Skip Navigation LinksHome > Blogs > From Leslie's Laptop

From Leslie`s Laptop, a blog by Leslie Dannin Rosenthal "From Leslie's Laptop

Little Sleep, Lots of Emotion

I am blogging on very little sleep, and lots of emotion, so I hope this makes sense.

The Campaign Chairs and Directors Mission is on the move, from the city of Saloniki, which was once the largest Jewish community in the Diaspora, to a Jewish summer camp run with the support we give to the Jewish Agency for Israel. The history of Jewish identity in Greece is very different than in the former Soviet Union. Jews have been in Greece for thousands of years, until the murder of 87 percent of the population in the Holocaust. We have visited with the small Jewish community here for the last three days and will fill you in on more in the days to come.

What I want to share with you right now is that after we finish our visit to camp, this mission will be heading to Israel. It is a decision we made with great thoughtfulness and with advice from the JFNA Israel office, making sure that we are not adding to the issues on the ground and that we will have meaningful content for the almost 120 participants from across the United States. 

As always, I cannot wait to be in our homeland, even during — especially during a time like this. When we met with Minos Moisses, the head of the Jewish community in Athens, he was discussing both the economic and political challenges facing the Greek Jewish community and he said, "We are worried, we are alert, but we are not afraid." They are not afraid because, unlike during the Shoah, there is a Jewish State. We pray for her soldiers, some of whom are our former rishonim (emissaries), her people, many of whom are our friends, and for peace.

Posted by: admin (July 09, 2014 at 11:38 AM) | Comments (0) | Permalink

Am Yisrael Chai

We are never ready, and yet we are always ready. I think I already knew there was bad news coming about our three boys, Eyal, Gilad and Naftali, and yet when I saw the posts begin to show up on Facebook, I was still heartbroken. 

There have already been so many eloquent words written and spoken, from Rabbi Jonathan Sacks, from the boys' esteemed teacher, Rabbi Adin Steinsaltz, from Benji Lovitt, normally a hilarious comedian in Tel Aviv who is today another grieving Israeli, and even from one of the mothers. I don't have much to add, other than that I know this community of ours had already taken these boys into our hearts. Now we will cherish their memories and seek to provide comfort to their families.

Next week I will be in Israel, with the Campaign Chairs & Directors Mission from Jewish Federations of North America. On this, my first day as president of this amazing Federation, I promise to convey how much all of us in Greater MetroWest share in the sorrow of the families and of all Israel. I hope we have an opportunity to visit with our friends in Gush Etzion while we are in Israel, as they are bearing up under so much loss.

We stand together, as one people, as one community. And that is why, although we never want to be ready, we will always be ready to protect ourselves, and our Land.

Am Yisrael Chai.

Posted by: rbogart1 (July 01, 2014 at 1:12 PM) | Comments (0) | Permalink

Coincidence, Commitment, and Community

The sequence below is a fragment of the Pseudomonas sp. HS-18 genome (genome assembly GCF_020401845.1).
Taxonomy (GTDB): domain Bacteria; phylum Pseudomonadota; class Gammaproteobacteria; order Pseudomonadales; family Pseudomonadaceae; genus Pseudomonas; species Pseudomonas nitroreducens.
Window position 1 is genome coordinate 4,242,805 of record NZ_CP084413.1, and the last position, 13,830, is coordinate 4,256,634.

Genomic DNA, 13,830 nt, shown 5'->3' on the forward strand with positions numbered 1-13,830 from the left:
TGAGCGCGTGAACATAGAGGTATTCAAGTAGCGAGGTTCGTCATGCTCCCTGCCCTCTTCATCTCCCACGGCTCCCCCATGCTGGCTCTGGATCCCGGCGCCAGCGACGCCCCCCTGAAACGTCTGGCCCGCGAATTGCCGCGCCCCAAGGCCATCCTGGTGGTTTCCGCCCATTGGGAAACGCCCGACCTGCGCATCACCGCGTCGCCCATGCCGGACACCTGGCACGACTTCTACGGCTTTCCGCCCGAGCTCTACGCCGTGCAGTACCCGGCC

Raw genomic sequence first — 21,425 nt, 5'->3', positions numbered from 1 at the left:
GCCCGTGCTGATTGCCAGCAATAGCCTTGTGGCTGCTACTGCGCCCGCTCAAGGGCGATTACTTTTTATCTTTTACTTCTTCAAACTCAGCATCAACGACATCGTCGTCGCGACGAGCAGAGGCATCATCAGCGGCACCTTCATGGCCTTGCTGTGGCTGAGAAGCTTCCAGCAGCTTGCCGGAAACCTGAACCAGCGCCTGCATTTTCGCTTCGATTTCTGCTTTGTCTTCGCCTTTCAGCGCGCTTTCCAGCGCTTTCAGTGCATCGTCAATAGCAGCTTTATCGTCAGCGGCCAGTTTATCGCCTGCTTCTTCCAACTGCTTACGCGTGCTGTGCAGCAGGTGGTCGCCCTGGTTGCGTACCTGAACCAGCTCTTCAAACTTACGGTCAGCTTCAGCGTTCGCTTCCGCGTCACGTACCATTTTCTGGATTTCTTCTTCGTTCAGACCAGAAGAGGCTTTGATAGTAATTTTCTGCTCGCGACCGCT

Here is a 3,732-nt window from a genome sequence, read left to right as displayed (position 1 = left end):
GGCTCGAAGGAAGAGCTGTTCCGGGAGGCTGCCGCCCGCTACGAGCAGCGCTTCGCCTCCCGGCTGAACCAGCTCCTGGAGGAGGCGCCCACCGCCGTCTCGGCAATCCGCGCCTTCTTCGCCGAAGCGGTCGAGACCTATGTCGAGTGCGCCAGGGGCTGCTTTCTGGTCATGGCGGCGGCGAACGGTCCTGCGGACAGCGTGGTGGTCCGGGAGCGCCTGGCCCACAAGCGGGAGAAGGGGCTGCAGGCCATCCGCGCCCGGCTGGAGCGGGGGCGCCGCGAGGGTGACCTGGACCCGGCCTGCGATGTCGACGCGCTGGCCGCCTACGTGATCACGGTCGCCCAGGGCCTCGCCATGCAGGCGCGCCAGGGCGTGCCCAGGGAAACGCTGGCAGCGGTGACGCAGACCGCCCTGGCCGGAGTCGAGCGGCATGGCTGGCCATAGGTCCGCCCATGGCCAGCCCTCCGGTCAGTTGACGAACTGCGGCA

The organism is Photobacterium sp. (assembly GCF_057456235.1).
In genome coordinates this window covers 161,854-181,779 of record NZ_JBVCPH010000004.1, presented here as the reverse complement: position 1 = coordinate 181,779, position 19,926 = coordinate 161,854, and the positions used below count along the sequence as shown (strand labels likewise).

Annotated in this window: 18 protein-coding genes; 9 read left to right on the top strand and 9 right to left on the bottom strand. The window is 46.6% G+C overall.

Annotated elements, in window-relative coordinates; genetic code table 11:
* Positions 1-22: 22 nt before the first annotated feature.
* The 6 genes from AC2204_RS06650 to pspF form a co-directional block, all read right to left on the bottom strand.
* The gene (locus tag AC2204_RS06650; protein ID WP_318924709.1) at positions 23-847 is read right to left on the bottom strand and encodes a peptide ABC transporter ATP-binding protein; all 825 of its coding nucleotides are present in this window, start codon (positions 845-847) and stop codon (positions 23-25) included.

It is the season of the “Yoms” — Yom Hashoah, which we commemorated early this week, Yom HaZikaron, Israel’s Memorial Day, next Sunday into Monday, which segues directly into Yom Ha’atzmaut, Israel’s 66th Independence Day.  


There are many commemorations and celebrations on our community calendar, and we are also still in the process of raising the funds for the UJA Annual Campaign so there are still campaign events on the calendar. I’m out a lot at night, and in the course of these evenings, I have found stories of coincidence and commitment because of our Greater MetroWest community and our larger Jewish community.


On Monday night, the community observance of Yom Hashoah took place at Kean University. It was a moving tribute to the victims of the Shoah, the survivors, their children and grandchildren, as well as rescuers, veterans who served during World War II, teachers of the Holocaust curriculum, and those who stand as individuals to remember. With words and song, we came together as a community to say, “Never Again” and to pledge to combat hatred today and in the future.


On Tuesday night, the Building and Allied Trades Division of the Annual UJA Campaign had its annual event. The division grew out of the dedication of the “builder” families to the Annual Campaign and to the larger goals of the Jewish Federation, including strengthening Jewish identity and creating and maintaining a strong State of Israel. The absence of three leaders of that community, Sam Halpern, (z’l), Eddie Harvitt (z’l), and Abe Zuckerman (z’l), all Shoah survivors and all of whom passed away this year, was deeply felt and movingly noted.


As the Campaign Chair, it was my privilege to speak at this event. I chose to tell a story of commitment and coincidence, rooted in the work our dollars do, related to the Holocaust. 


Rosa Rivka
Rosa Rivka
It’s the story of Shauli Dritter, the JDC field director for the former Soviet Union, who persisted in the rescue of an 87-year-old woman named Rosa Rivka, from the midst of the battle in August 2008, during the conflict between Russia and the Republic of Georgia. Because the JDC Hesed centers provide food, medicine, and homecare on a daily basis, they knew where the Jewish community members were located. Shauli and his team were sent to find the 17 Jews living in the small town of Tsikinvali.


Shauli and his colleagues had already located 16 of the 17 by the end of their first day. The only one they hadn’t found was Rosa Rivka. There was increasing pressure to get those 16 out to safety, but Shauli wanted to stay behind to find Rosa Rivka. Why? Because they knew that Rosa Rivka needed her medication and would not survive unless they found her. And because Shauli’s parents are Holocaust survivors. Shauli remembered his mother telling him of waiting at the gates of Auschwitz as the war ended, waiting for angels to come rescue them. Shauli knew that to save one life is to save the entire world. 


JDC Rescue Team
JDC Rescue Team
Indeed, the whole group stayed, and, at great personal risk, Shauli and his team found Rosa Rivka two days later, huddled in her kitchen, the only room still standing in her house, which had been destroyed in the constant crossfire between Russian and Georgian forces. And Shauli called his mother in Israel to tell her that for Rosa Rivka, the angels had come to rescue her.